[Show abstract] [Hide abstract]
    ABSTRACT: CALM is implicated in the formation of clathrin-coated vesicles, which mediate endocytosis and intracellular trafficking of growth factor receptors and nutrients. We previously found that CALM-deficient mice suffer from severe anemia due to the impaired clathrin-mediated endocytosis of transferrin receptor in immature erythroblast. However, CALM has been supposed to regulate the growth and survival of hematopoietic stem/progenitor cells. So, in this study, we focused on the function of CALM in these cells. We here show that the number of Linage-Sca-1+KIT+ (LSK) cells decreased in the fetal liver of CALM-/- mice. Also, colony forming activity was impaired in CALM-/- LSK cells. In addition, SCF, FLT3, and TPO-dependent growth was severely impaired in CALM-/- LSK cells, while they can normally proliferate in response to IL-3 and IL-6. We also examined the intracellular trafficking of KIT using CALM-/- murine embryonic fibroblasts (MEFs) engineered to express KIT. At first, we confirmed that endocytosis of SCF-bound KIT was not impaired in CALM-/- MEFs by the internalization assay. However, SCF-induced KIT trafficking from early to late endosome was severely impaired in CALM-/- MEFs. As a result, although intracellular KIT disappeared 30 min after SCF stimulation in wild-type (WT) MEFs, it was retained in CALM-/- MEFs. Furthermore, SCF-induced phosphorylation of cytosolic KIT was enhanced and prolonged in CALM-/- MEFs compared with that in WT MEFs, leading to the excessive activation of Akt. Similar hyperactivation of Akt was observed in CALM-/- KIT+ cells. These results indicate that CALM is essential for the intracellular trafficking of KIT and its normal functions. Also, our data demonstrate that KIT located in the early endosome can activate downstream molecules as a signaling endosome. Because KIT activation is involved in the pathogenesis of some malignancies, the manipulation of CALM function would be an attractive therapeutic strategy.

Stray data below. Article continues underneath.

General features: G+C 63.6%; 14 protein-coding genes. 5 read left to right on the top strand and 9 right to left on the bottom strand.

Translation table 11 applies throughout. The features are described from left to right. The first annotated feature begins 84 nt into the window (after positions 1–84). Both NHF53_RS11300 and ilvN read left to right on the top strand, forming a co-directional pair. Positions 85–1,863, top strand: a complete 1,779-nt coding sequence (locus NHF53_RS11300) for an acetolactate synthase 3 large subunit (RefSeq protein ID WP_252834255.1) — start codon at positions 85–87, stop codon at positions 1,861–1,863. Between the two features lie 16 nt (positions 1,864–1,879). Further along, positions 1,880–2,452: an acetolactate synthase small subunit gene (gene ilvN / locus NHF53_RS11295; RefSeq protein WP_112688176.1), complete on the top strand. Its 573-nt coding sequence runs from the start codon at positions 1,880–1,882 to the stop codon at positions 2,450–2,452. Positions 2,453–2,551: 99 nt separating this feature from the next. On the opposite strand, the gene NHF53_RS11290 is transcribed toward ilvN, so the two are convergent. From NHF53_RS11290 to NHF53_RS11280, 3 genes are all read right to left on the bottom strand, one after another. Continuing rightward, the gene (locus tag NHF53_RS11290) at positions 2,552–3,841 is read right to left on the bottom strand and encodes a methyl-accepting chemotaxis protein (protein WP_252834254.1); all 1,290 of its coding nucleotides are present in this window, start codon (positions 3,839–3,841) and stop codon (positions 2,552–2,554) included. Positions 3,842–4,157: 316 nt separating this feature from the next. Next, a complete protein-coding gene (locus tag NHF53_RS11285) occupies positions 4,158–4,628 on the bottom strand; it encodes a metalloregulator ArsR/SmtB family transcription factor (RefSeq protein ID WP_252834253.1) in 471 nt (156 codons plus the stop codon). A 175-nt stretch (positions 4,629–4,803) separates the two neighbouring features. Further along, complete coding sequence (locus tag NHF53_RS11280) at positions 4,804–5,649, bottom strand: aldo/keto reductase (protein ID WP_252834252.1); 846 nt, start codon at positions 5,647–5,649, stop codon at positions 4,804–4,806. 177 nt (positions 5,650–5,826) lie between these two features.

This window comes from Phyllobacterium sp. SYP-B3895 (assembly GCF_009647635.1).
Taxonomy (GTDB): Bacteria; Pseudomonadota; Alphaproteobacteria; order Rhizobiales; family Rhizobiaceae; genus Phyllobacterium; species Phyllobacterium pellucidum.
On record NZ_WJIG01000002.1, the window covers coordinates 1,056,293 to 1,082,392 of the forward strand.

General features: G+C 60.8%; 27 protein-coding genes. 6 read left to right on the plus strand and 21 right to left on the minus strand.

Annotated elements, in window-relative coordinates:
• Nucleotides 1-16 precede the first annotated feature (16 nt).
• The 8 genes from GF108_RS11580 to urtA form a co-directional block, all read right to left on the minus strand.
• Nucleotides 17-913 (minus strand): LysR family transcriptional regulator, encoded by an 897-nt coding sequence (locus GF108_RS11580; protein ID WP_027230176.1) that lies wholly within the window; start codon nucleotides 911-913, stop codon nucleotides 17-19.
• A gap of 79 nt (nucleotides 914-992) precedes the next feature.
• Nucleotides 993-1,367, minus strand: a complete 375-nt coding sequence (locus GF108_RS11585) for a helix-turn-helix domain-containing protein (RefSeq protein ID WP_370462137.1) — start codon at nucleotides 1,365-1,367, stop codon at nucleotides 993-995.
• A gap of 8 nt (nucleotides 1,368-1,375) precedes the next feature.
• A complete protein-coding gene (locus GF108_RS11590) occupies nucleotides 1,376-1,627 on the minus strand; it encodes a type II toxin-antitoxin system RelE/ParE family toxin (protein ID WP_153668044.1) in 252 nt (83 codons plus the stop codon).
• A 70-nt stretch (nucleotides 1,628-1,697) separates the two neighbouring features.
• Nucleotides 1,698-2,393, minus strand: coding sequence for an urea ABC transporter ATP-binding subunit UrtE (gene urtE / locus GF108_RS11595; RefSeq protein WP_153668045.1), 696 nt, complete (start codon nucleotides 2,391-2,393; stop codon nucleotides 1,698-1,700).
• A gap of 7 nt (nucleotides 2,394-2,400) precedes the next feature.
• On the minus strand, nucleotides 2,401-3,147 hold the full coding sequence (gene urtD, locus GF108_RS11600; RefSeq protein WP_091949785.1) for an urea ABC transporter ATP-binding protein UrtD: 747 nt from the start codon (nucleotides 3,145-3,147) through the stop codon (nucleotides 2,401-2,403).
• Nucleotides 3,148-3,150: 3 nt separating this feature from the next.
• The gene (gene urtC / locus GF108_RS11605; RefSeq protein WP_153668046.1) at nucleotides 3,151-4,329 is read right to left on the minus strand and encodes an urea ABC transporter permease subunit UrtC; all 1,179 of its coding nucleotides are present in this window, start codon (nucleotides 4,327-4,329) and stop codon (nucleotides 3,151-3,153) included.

PLoS ONE 10/2014; 9(10):e109441. DOI:10.1371/journal.pone.0109441 · 3.23 Impact Factor
  • Source
    • "While prior studies focused on an alternative angiogenic kinase VEGFR2, have suggested that endocytosis is also required for full activation of ERK [51]; other studies have revealed divergent observations [52]. In the present study, time course stimulation of EC with FGF2 showed that full activation of ERK requires endosomal signaling since ERK activation was blocked by DynK44A without effects on phosphorylation of FGFR1. "
    [Show abstract] [Hide abstract]
    ABSTRACT: Binding of angiogenic molecules with cognate receptor tyrosine kinases (RTK) is required for angiogenesis however the precise link between RTK binding, endocytosis, and signaling requires further investigation. Here, we use FGFR1 as a model to test the effects of the large GTPase and endocytosis regulatory molecule dynamin-2 on angiogenic signaling in context of distinct FGF ligands. In vitro, overexpression of dominant negative dynamin-2 (DynK44A) attenuates FGFR1 activation of Erk and tubulogenesis by FGF2. Furthermore, we identify FGF21, a non-classical, FGF ligand implicated in diverse human pathologies as an angiogenic molecule acting through FGFR1 and β-Klotho coreceptor. Disruption of FGFR1 activation of ERK by FGF21 is achieved by perturbation of the function of both dynamin-2 and Rab5 GTPase. In vivo, mice harboring endothelial selective overexpression of DynK44A, show impaired angiogenesis in response to FGF21. In conclusion, dynamin dependent endocytosis of FGFR1 is required for in vitro and in vivo angiogenesis in response to FGF2 and the non-classical FGF ligand, FGF21. These studies extend our understanding of the relationships between RTK binding, internalization, endosomal targeting, and angiogenic signaling.
    PLoS ONE 05/2014; 9(5):e98130. DOI:10.1371/journal.pone.0098130 · 3.23 Impact Factor
Show more